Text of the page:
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The most serious complication of pad

You probably already know that obesity raises your risk of many different illnesses and ailments. What you may not realize, though, is that one of those conditions is peripheral artery disease (PAD). People who are obese have a significantly higher risk of developing PAD and are 3 to 5 times more likely to develop critical limb ischemia, the most serious complication of PAD.

What is PAD? It’s a condition that develops because of cholesterol sticking to an artery wall. As time goes by, cholesterol plaque accumulates more fats and other substances, building up until it causes a condition called atherosclerosis. Atherosclerotic plaque is dangerous because it enlarges, hardens, and blocks the flow of blood through the artery. PAD can occur in any artery, but it’s most common in the legs. Pain and cramping that occurs when walking and goes away when the person rests is usually the first sign of PAD.

Unfortunately, many obese patients think this leg pain is caused by the stress their weight places on their legs. They ignore the pain because they don’t realize it represents a serious condition. Leaving PAD untreated is dangerous because it can progress to critical limb ischemia. Once it reaches that point the pain doesn’t go away with rest. The tissues in the legs don’t get enough blood, which leads to the development of non-healing ulcers and infections in the feet and ankles.

Obesity is an independent risk factor for PAD, which means that simply being obese raises the probability that you’ll develop the condition. The risk is even higher for someone with a body type that carries weight around the waist. Why is obesity so problematic? It involves many different hormones and biochemicals. The main issue, however, is inflammation. Adipose tissue, the fat stored in the body, releases proinflammatory cytokines that lead to body-wide inflammation. Your arteries are extremely susceptible to inflammation, which contributes to atherosclerosis. Losing weight reduces the risk of PAD, improving arterial function and preventing critical limb ischemia.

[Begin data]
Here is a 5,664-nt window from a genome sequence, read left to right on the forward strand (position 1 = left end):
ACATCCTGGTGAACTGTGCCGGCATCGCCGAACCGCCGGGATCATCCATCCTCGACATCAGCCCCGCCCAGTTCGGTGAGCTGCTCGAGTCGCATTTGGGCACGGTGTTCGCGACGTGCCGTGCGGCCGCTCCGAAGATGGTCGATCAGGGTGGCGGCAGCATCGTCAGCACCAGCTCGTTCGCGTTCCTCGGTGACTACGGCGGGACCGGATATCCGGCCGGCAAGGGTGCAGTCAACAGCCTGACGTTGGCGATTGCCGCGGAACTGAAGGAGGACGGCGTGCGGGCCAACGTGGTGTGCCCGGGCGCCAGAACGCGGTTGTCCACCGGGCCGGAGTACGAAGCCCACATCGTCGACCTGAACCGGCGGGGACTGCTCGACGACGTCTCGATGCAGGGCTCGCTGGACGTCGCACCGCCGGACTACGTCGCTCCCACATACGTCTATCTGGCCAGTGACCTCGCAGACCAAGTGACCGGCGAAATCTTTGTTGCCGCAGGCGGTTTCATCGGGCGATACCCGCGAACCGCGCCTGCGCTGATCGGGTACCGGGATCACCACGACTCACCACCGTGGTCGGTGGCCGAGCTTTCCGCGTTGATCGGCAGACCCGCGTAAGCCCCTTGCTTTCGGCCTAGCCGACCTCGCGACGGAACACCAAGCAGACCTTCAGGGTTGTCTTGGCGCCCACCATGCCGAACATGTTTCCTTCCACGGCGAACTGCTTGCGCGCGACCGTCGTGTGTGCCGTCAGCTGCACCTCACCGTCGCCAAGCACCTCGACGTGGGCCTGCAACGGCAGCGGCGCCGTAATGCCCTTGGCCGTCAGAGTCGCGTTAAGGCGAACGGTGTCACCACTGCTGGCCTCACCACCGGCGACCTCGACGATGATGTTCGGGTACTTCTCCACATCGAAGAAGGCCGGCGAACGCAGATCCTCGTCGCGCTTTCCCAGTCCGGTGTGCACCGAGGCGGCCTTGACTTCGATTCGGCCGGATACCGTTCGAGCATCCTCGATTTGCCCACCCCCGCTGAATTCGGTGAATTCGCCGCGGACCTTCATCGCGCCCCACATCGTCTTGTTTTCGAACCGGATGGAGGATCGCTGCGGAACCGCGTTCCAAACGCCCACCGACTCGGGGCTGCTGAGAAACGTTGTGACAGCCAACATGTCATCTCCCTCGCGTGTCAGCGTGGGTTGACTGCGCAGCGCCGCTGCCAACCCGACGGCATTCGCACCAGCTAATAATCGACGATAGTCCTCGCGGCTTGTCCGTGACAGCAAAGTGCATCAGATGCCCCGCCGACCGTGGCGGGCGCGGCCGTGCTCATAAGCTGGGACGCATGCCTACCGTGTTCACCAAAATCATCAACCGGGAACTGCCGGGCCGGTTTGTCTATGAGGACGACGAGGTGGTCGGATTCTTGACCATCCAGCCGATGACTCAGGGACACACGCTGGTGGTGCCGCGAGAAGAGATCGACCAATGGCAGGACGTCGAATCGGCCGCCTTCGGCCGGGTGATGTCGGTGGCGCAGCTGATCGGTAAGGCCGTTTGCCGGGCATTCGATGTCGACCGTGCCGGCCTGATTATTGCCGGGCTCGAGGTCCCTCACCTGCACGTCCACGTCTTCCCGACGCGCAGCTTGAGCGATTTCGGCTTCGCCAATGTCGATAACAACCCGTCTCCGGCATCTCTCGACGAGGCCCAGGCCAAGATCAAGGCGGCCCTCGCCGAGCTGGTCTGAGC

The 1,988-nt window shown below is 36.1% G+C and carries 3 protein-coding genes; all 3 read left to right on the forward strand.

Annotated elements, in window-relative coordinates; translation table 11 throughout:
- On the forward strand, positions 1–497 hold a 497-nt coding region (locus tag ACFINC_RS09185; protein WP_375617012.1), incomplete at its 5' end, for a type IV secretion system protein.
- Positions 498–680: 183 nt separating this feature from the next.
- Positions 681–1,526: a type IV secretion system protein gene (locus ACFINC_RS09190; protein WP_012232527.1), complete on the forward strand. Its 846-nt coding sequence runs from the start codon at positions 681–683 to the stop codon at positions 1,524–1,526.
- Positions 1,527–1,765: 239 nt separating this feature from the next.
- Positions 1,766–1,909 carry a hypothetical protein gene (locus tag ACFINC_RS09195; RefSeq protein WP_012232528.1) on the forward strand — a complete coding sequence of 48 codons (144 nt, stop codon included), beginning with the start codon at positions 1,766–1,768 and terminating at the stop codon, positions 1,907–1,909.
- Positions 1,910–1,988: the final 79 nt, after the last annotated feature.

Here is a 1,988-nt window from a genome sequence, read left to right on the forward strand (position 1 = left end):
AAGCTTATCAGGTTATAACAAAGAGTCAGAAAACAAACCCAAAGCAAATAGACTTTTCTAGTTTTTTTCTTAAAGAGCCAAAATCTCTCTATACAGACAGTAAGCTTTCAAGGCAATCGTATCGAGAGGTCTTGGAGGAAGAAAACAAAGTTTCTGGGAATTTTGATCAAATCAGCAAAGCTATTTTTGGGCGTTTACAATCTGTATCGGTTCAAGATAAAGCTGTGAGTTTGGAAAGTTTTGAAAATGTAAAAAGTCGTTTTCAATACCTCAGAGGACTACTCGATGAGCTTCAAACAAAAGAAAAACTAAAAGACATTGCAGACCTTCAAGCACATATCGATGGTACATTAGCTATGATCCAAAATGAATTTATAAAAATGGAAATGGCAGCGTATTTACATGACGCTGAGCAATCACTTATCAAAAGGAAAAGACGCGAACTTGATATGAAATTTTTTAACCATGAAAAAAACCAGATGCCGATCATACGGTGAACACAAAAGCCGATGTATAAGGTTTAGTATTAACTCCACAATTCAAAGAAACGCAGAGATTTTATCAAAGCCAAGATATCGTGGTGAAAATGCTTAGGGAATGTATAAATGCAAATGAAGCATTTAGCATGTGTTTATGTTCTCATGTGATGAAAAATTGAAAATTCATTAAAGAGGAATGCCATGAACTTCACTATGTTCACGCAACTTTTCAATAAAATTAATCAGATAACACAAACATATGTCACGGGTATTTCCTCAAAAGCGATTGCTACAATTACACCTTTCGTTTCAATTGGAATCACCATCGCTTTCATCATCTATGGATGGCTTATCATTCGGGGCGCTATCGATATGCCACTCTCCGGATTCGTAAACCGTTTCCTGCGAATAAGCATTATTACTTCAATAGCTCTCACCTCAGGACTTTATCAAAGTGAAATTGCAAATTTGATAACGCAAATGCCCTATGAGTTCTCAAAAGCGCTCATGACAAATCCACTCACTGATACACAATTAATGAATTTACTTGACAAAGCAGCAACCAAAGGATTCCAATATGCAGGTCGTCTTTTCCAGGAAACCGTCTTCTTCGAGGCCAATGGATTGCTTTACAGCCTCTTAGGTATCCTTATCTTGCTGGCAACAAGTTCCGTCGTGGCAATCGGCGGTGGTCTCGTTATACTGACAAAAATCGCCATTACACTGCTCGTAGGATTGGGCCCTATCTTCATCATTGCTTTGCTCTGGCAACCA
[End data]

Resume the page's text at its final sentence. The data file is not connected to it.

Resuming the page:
While obesity can lead to PAD on its own, being obese makes other chronic health conditions more likely. Unfortunately, some of these conditions also raise the risk of PAD. Diabetes, for example, is often connected to obesity. Diabetes causes inflammation, slows the flow of blood, and dramatically speeds the progression of atherosclerosis, which can lead to PAD. Similarly, high blood pressure is more likely when a person is obese, and high blood pressure damages arterial walls, increasing the risk of PAD. The more of these metabolic disorders a person has, the higher the risk of peripheral artery disease.

If you’re at risk for PAD, it’s important to be screened for it. When you’re seeking the very best care for your vein and blood flow issues, trust the board-certified physicians at the Arizona Vein & Laser Institute. Using the most advanced technology, the vascular and cardiovascular surgeons at the Arizona Vein & Laser Institute provide care for all types of venous diseases. With over 40 years of experience, our team of experienced physicians can devise the right treatment plan to address your venous disease problems. For more information contact us through our website.